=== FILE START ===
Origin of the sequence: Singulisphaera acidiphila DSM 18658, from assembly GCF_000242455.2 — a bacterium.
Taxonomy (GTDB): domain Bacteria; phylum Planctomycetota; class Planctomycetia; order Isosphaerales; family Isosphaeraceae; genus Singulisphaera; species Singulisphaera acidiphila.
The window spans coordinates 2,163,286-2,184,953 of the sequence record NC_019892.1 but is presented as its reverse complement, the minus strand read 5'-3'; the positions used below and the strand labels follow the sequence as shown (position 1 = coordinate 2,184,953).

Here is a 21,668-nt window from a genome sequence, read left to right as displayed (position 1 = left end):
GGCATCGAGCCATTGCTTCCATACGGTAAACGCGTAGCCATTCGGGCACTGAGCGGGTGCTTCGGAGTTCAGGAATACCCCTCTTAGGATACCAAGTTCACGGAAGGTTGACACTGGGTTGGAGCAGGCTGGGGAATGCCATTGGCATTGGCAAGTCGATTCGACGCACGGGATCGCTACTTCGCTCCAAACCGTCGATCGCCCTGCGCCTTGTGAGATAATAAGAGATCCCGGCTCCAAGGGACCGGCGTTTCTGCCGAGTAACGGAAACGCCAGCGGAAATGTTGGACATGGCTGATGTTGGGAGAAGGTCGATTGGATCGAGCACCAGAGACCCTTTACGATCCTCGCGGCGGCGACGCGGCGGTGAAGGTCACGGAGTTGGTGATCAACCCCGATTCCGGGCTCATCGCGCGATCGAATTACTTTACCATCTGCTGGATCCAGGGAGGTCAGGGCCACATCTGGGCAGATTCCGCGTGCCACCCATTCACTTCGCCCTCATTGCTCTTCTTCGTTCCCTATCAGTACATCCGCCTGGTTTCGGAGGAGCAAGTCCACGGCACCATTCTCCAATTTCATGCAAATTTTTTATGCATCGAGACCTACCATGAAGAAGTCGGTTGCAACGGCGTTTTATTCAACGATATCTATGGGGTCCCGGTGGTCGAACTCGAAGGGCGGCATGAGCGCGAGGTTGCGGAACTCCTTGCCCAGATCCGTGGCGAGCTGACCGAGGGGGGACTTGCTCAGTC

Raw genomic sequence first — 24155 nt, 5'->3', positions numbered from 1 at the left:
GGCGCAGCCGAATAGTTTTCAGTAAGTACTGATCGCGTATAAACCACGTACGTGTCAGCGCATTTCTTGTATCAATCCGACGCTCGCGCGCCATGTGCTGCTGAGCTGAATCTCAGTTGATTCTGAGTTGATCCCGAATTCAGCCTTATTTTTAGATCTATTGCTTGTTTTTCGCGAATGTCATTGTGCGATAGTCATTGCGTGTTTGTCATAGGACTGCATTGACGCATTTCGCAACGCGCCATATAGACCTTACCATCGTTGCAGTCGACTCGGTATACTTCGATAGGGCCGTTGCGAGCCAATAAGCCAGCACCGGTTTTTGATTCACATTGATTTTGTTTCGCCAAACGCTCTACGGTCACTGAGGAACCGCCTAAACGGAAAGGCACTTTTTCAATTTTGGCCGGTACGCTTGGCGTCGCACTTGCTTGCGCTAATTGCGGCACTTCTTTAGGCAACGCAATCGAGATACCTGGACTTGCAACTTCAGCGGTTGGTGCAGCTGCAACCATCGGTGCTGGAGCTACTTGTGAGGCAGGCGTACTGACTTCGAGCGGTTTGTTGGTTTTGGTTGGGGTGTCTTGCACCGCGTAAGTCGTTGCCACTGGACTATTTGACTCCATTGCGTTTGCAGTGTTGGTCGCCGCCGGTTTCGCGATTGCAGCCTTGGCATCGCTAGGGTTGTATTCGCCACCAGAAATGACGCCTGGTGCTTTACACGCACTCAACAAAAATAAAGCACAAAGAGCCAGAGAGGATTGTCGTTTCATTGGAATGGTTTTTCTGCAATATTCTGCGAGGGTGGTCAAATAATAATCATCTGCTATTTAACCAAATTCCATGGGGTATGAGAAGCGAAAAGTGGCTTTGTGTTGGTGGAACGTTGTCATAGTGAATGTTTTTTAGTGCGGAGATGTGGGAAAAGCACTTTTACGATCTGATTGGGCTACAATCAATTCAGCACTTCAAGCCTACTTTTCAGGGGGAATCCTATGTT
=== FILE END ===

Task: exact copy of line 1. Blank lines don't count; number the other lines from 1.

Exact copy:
Origin of the sequence: Singulisphaera acidiphila DSM 18658, from assembly GCF_000242455.2 — a bacterium.